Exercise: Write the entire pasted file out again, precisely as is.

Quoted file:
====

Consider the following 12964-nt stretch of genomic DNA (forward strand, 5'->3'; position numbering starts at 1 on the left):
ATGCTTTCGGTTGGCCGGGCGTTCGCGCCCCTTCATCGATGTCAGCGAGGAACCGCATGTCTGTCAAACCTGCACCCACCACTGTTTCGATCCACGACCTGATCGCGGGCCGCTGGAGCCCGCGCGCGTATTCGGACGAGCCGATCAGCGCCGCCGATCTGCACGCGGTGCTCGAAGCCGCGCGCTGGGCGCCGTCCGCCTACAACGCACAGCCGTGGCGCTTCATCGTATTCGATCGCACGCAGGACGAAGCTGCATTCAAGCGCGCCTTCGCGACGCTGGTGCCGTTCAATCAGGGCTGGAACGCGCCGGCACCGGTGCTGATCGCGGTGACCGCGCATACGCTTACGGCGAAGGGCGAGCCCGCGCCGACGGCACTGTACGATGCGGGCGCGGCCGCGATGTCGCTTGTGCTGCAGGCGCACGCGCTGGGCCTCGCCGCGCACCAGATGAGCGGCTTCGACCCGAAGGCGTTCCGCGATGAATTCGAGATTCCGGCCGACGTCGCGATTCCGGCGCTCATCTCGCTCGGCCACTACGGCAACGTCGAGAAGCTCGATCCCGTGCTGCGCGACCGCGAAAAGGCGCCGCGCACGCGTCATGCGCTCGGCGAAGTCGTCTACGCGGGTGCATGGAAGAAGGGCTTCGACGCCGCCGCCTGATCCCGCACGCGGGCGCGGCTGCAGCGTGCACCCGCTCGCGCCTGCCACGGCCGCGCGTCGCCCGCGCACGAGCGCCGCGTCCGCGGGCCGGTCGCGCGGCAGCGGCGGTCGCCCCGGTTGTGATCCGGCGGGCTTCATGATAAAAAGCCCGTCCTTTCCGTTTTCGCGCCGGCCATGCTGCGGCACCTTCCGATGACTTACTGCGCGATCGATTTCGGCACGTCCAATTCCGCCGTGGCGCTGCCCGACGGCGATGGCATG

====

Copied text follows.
Consider the following 12964-nt stretch of genomic DNA (forward strand, 5'->3'; position numbering starts at 1 on the left):
ATGCTTTCGGTTGGCCGGGCGTTCGCGCCCCTTCATCGATGTCAGCGAGGAACCGCATGTCTGTCAAACCTGCACCCACCACTGTTTCGATCCACGACCTGATCGCGGGCCGCTGGAGCCCGCGCGCGTATTCGGACGAGCCGATCAGCGCCGCCGATCTGCACGCGGTGCTCGAAGCCGCGCGCTGGGCGCCGTCCGCCTACAACGCACAGCCGTGGCGCTTCATCGTATTCGATCGCACGCAGGACGAAGCTGCATTCAAGCGCGCCTTCGCGACGCTGGTGCCGTTCAATCAGGGCTGGAACGCGCCGGCACCGGTGCTGATCGCGGTGACCGCGCATACGCTTACGGCGAAGGGCGAGCCCGCGCCGACGGCACTGTACGATGCGGGCGCGGCCGCGATGTCGCTTGTGCTGCAGGCGCACGCGCTGGGCCTCGCCGCGCACCAGATGAGCGGCTTCGACCCGAAGGCGTTCCGCGATGAATTCGAGATTCCGGCCGACGTCGCGATTCCGGCGCTCATCTCGCTCGGCCACTACGGCAACGTCGAGAAGCTCGATCCCGTGCTGCGCGACCGCGAAAAGGCGCCGCGCACGCGTCATGCGCTCGGCGAAGTCGTCTACGCGGGTGCATGGAAGAAGGGCTTCGACGCCGCCGCCTGATCCCGCACGCGGGCGCGGCTGCAGCGTGCACCCGCTCGCGCCTGCCACGGCCGCGCGTCGCCCGCGCACGAGCGCCGCGTCCGCGGGCCGGTCGCGCGGCAGCGGCGGTCGCCCCGGTTGTGATCCGGCGGGCTTCATGATAAAAAGCCCGTCCTTTCCGTTTTCGCGCCGGCCATGCTGCGGCACCTTCCGATGACTTACTGCGCGATCGATTTCGGCACGTCCAATTCCGCCGTGGCGCTGCCCGACGGCGATGGCATG